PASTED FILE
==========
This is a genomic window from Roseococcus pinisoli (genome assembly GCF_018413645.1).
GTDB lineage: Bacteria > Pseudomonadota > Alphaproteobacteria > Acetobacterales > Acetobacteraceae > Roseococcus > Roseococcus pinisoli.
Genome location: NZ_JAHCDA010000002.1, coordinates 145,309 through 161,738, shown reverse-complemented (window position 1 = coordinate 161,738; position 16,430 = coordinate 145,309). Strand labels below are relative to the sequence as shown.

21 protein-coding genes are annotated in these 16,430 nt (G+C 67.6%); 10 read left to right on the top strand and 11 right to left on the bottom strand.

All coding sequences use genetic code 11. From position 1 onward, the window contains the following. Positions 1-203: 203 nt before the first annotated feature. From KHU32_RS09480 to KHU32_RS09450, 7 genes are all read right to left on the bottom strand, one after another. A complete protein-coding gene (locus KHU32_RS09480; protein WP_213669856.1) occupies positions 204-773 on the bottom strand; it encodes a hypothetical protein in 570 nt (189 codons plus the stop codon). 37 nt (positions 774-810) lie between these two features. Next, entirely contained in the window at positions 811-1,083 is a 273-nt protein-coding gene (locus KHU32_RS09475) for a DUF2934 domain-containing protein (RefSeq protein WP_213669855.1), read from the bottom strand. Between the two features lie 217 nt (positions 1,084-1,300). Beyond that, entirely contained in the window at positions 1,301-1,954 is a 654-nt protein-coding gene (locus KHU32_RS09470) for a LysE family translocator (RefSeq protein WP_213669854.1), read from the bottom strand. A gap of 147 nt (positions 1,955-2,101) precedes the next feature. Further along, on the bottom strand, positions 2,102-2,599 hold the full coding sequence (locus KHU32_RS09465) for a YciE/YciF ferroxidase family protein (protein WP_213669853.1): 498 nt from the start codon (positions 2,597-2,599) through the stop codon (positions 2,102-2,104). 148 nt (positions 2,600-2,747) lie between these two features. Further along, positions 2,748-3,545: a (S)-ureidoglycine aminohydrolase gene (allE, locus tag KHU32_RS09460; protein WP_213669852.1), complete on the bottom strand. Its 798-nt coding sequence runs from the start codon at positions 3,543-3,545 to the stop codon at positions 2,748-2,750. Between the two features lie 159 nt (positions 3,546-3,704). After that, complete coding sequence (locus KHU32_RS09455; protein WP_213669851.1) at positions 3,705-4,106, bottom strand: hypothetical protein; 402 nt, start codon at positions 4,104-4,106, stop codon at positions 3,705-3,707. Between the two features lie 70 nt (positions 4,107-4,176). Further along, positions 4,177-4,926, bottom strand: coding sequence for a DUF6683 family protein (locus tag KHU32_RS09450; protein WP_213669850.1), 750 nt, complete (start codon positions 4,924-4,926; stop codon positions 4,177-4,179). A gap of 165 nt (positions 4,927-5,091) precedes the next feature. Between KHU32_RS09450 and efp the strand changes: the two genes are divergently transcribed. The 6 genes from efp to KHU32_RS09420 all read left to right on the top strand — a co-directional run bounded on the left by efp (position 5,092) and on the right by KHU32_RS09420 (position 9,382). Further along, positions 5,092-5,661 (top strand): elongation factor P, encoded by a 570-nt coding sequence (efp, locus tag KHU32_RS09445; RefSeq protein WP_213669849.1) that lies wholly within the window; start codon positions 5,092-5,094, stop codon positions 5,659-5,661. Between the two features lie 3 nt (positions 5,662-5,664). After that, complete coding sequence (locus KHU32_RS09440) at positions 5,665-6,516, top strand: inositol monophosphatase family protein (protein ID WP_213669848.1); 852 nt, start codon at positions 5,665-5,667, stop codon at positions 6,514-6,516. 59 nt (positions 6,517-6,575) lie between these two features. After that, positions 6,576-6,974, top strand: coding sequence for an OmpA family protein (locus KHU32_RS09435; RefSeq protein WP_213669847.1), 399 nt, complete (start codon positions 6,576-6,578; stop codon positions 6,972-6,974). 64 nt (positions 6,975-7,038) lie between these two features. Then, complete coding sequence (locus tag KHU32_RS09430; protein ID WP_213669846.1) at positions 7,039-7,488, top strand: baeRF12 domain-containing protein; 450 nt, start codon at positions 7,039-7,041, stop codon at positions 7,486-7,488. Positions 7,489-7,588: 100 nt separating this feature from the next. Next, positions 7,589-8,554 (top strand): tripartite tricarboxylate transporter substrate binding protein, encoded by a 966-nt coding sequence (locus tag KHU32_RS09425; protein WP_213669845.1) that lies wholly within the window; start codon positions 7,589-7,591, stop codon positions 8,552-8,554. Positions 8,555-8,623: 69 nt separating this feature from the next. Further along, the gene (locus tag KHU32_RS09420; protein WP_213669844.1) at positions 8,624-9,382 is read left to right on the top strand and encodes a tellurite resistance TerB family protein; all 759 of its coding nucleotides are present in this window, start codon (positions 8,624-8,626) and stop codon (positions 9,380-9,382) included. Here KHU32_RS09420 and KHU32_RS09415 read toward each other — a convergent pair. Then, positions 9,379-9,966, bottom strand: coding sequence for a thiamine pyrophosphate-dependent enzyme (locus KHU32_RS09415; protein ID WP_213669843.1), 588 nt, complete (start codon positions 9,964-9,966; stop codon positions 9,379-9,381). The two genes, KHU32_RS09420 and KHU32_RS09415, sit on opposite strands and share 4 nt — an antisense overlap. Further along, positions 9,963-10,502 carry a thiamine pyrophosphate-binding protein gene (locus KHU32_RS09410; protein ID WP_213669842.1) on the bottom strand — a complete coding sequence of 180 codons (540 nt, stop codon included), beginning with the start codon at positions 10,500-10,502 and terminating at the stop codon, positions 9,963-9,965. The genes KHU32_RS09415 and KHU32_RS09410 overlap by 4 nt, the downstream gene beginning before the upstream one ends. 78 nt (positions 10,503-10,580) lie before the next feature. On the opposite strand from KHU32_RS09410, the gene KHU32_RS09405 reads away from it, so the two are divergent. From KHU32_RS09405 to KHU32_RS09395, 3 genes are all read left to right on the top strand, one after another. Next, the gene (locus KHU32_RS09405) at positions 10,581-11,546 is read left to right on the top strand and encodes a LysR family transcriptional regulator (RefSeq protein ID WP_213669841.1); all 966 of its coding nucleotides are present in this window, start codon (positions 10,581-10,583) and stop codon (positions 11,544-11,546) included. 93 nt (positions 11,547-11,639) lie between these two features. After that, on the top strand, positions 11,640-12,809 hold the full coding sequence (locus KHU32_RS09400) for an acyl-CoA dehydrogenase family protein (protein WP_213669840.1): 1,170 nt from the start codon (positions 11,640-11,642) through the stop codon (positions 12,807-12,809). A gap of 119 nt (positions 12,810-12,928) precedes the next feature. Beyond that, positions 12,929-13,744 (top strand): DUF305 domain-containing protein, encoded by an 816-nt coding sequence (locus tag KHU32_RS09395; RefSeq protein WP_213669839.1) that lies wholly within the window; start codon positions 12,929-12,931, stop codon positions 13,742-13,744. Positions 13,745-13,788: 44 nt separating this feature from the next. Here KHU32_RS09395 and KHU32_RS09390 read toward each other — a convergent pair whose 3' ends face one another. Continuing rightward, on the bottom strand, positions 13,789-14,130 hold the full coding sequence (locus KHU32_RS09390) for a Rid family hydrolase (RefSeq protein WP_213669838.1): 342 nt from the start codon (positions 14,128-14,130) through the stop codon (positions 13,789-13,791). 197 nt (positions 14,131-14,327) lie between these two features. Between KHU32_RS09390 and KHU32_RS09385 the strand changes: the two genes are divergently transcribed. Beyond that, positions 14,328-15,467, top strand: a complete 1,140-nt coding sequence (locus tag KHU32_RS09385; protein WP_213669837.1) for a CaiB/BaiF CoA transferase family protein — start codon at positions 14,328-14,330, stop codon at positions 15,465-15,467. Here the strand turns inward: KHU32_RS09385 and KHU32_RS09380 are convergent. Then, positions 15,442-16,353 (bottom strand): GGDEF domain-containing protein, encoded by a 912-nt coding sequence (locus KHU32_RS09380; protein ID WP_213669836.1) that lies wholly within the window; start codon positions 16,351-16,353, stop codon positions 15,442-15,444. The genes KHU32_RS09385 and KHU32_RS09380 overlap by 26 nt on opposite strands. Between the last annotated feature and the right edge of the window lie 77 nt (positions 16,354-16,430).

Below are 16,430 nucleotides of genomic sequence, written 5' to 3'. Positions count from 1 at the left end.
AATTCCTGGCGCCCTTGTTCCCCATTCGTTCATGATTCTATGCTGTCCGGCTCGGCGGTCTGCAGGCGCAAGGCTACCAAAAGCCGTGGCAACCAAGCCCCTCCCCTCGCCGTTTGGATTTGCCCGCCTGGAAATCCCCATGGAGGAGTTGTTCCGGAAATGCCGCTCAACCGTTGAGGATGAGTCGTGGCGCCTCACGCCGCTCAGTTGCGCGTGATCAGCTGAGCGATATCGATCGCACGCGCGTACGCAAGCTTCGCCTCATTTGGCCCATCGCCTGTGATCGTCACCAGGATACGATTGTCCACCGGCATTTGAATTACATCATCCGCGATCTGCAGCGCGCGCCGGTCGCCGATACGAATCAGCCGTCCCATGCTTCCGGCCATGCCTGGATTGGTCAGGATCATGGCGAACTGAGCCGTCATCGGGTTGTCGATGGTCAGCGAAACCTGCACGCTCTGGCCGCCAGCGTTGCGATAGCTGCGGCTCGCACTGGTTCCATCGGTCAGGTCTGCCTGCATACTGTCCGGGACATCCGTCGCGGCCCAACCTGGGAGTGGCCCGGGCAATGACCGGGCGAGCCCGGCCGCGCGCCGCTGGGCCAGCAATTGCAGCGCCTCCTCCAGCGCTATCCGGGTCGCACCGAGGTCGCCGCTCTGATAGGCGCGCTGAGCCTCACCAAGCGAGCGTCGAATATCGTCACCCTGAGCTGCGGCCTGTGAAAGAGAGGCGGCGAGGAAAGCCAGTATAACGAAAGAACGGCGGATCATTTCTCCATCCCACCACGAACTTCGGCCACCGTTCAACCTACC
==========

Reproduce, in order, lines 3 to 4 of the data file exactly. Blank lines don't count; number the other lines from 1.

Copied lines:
Genome location: NZ_JAHCDA010000002.1, coordinates 145,309 through 161,738, shown reverse-complemented (window position 1 = coordinate 161,738; position 16,430 = coordinate 145,309). Strand labels below are relative to the sequence as shown.

21 protein-coding genes are annotated in these 16,430 nt (G+C 67.6%); 10 read left to right on the top strand and 11 right to left on the bottom strand.